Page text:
Photographer Captures Trump Adviser’s ‘Strategic Plan’ For Muslim Registry When He Poses For Photo


In Trump’s ever-evolving list of terrible cabinet candidates, Kansas Secretary of State Kris Kobach is perhaps the very worst. Having already helped draft a racist anti-immigration plan that allowed law enforcement to discriminate against Hispanics based on the color of their skin in the state of Arizona, Kobach’s legacy of civil rights abuses is impressive. He’s also the guy who designed the previous Muslim registry imposed by George W. Bush in the wake of 9/11. Now he wants to take his big ideas and implement them in Trump’s administration.

While interviewing for a job in the Trump administration (rumored to be Secretary of Homeland Security), Kobach posed for photos outside the compound with Donald Trump. But Kobach, not known for being particularly bright, carried his notes outside of his portfolio. Photographers for several major outlets including Getty and AP captured his bullet points in high-definition.

BEDMINSTER TOWNSHIP, NJ - NOVEMBER 20: (L to R) President-elect Donald Trump and Kris Kobach, Kansas secretary of state, pose for a photo following their meeting with president-elect at Trump International Golf Club, November 20, 2016 in Bedminster Township, New Jersey. Trump and his transition team are in the process of filling cabinet and other high level positions for the new administration. (Photo by Drew Angerer/Getty Images)

 

Enhanced, and it’s easy to make out many of the details of what he calls the “Department of Homeland Security Kobach Strategic Plan For First 365 Days.” These are the things Kobach will promise to do during Trump’s first year in office.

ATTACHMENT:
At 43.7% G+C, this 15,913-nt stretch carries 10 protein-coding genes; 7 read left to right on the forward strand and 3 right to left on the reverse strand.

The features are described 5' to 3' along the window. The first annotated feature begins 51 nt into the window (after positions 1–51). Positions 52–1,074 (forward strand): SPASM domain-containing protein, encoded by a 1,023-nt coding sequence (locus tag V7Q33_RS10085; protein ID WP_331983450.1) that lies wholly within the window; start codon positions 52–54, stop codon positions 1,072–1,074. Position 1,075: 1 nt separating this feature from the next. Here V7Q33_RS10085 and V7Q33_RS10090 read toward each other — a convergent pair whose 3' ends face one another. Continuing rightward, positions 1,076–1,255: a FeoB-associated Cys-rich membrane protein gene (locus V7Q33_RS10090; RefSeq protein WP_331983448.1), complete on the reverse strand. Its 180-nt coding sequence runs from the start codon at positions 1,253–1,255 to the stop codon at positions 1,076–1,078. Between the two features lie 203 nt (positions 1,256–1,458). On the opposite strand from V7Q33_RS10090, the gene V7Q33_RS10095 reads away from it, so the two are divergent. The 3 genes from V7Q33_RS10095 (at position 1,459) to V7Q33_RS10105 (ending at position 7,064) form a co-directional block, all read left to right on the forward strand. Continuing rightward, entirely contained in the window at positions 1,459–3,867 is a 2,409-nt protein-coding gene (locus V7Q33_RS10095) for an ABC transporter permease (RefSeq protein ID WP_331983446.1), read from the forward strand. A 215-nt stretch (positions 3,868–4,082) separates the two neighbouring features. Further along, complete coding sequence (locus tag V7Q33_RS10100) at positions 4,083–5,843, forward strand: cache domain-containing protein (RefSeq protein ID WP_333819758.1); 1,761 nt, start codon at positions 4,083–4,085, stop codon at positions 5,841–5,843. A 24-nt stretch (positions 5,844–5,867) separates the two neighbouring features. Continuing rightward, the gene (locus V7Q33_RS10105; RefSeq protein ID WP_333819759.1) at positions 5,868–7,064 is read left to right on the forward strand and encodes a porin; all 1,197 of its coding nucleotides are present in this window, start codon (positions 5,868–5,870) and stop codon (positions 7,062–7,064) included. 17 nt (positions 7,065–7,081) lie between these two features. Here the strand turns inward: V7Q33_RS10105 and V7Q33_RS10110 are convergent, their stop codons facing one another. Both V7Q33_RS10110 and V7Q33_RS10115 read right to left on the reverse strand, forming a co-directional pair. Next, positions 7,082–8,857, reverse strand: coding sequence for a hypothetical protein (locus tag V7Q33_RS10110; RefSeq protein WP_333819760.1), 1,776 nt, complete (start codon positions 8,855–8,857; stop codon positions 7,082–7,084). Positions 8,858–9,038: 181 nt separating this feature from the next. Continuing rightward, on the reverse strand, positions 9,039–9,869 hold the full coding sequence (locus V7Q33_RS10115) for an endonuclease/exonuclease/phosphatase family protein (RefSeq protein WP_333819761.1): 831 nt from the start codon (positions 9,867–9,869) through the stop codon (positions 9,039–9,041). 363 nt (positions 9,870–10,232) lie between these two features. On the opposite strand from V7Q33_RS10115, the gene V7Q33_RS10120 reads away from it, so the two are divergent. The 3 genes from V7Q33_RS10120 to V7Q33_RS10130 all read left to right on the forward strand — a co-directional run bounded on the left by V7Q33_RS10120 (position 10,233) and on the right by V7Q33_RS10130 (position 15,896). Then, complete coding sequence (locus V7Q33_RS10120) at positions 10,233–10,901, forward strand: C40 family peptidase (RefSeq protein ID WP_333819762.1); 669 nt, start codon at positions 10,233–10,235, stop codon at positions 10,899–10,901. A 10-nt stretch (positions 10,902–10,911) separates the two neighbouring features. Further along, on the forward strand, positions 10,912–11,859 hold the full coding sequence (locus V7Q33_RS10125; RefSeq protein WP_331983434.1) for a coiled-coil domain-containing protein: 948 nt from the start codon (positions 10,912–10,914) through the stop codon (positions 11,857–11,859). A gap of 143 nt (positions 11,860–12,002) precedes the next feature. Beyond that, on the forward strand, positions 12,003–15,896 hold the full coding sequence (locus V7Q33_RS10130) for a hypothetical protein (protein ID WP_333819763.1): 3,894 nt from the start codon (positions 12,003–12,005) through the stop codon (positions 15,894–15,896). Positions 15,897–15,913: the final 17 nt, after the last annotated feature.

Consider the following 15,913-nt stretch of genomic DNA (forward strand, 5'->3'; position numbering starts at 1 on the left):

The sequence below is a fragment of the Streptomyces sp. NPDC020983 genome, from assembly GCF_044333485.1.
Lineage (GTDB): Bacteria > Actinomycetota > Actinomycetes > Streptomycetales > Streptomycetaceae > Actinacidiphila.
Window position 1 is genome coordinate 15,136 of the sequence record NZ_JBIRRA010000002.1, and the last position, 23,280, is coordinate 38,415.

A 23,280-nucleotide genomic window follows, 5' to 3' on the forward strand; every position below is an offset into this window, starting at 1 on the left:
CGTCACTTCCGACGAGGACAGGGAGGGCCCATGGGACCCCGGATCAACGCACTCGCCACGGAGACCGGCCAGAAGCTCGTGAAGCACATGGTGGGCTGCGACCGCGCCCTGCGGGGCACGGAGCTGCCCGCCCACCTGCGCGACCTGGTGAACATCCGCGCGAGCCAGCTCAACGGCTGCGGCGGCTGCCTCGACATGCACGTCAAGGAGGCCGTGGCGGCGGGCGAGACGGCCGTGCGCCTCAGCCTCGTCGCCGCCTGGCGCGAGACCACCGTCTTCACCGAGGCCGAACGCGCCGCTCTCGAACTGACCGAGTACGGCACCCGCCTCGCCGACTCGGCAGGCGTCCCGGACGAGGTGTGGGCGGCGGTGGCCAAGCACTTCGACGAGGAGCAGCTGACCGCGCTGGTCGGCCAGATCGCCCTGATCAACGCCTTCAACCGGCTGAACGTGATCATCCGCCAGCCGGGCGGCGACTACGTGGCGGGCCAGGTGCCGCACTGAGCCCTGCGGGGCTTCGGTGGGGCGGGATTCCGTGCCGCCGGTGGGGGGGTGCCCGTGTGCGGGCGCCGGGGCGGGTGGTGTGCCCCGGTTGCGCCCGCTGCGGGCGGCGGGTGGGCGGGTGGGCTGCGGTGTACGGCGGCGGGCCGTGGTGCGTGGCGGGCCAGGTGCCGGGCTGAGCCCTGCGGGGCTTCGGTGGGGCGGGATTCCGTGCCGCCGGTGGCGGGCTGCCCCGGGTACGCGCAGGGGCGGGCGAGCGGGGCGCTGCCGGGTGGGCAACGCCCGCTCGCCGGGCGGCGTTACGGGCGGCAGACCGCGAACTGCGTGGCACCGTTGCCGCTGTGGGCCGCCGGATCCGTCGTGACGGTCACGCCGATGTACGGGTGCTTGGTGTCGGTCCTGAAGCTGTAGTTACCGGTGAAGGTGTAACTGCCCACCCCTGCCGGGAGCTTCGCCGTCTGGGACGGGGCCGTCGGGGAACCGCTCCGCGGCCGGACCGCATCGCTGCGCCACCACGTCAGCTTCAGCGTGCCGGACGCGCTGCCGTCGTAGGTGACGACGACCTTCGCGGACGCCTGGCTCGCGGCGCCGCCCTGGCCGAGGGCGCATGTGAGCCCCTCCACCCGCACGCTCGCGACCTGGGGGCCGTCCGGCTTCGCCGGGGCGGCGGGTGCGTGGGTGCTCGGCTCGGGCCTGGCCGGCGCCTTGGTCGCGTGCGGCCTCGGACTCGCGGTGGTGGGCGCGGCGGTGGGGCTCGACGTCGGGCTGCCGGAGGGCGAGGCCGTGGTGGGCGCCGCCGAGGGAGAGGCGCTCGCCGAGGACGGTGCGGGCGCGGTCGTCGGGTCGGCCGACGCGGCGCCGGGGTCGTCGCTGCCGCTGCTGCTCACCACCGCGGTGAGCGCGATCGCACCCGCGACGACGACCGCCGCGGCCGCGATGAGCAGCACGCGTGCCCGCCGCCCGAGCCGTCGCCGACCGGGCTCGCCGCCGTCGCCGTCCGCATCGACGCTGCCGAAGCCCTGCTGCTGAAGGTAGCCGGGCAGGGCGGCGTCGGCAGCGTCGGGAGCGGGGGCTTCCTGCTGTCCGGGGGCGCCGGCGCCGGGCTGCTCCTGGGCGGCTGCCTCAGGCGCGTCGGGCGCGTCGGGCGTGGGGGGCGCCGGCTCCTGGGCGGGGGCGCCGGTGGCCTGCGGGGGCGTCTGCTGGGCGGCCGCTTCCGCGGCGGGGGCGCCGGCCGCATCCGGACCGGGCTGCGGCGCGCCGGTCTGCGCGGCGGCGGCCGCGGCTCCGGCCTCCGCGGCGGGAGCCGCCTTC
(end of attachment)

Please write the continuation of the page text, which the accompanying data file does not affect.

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Terrifying.

Right off the bat, Kobach starts his list by detailing the way he will institute the Muslim registry. First, he wants to restart the highly ineffective and civil rights-violating Bush screening and tracking policy known as “NSEERS.” The program forced Muslim immigrants to register and then routinely check in with immigration officials while they were in the US or face jail or deportation. It was also a disaster. Obama scrapped the whole thing in his first term.

As CNN explained:

It didn’t result in a single terrorism conviction.

The American Civil Liberties Union told CNN this week that NSEERS “actually made genuine efforts at trying to combat terrorism more difficult by destroying relationships with immigrant communities and actually negatively impacting the ability of the federal government to cooperate with foreign governments in fighting terrorism.”

That’s Kobach’s step one.

He also wants to go after Syrian refugees, saying his plan is “reduce intake of Syrian refugees to zero” leaving thousands of victims of the civil war abandoned.

Obscured by his arm, parts two, three and four seem to do with the immigrants he derisively calls “criminal aliens.” Trump’s ludicrous “wall” makes an appearance as does the PATRIOT Act.

At the very, very bottom, we have another item that should send chills down the spines of Americans. Part five is about amending the National Voting Rights Act using the power of the Justice Department and the Republican majority in Congress.

Already, we’ve seen Republicans salivate at the idea of preventing “Democratic-leaning” voters from being able to cast their ballot. In the 2016 election, many states saw massive numbers of registered voters turned away or purged from the voter rolls in areas that almost universally disproportionately affected minority voters (who weren’t likely to vote Trump). In North Carolina, a contentious battleground state, North Carolina Republicans went so far as to brag about suppressing the black vote.

It’s odd that the guy applying to be Secretary of Homeland Security would an entire section of his pitch to voting rights… It’s not a domain the DHS has traditionally been involved in. It suggests that under Trump, Democratic suppression and “homeland security” will be intertwined. A terrifying notion from an administration that has already shown every sign of leaning towards fascist solutions to the “problems” of free press and democratic expressions like protests and voting.

Kobach’s blunder may have tipped President-elect Trump’s hand about where he is going with his administration – and it’s not good.


Featured image via Jabin Botsford/The Washington Post via Getty Images

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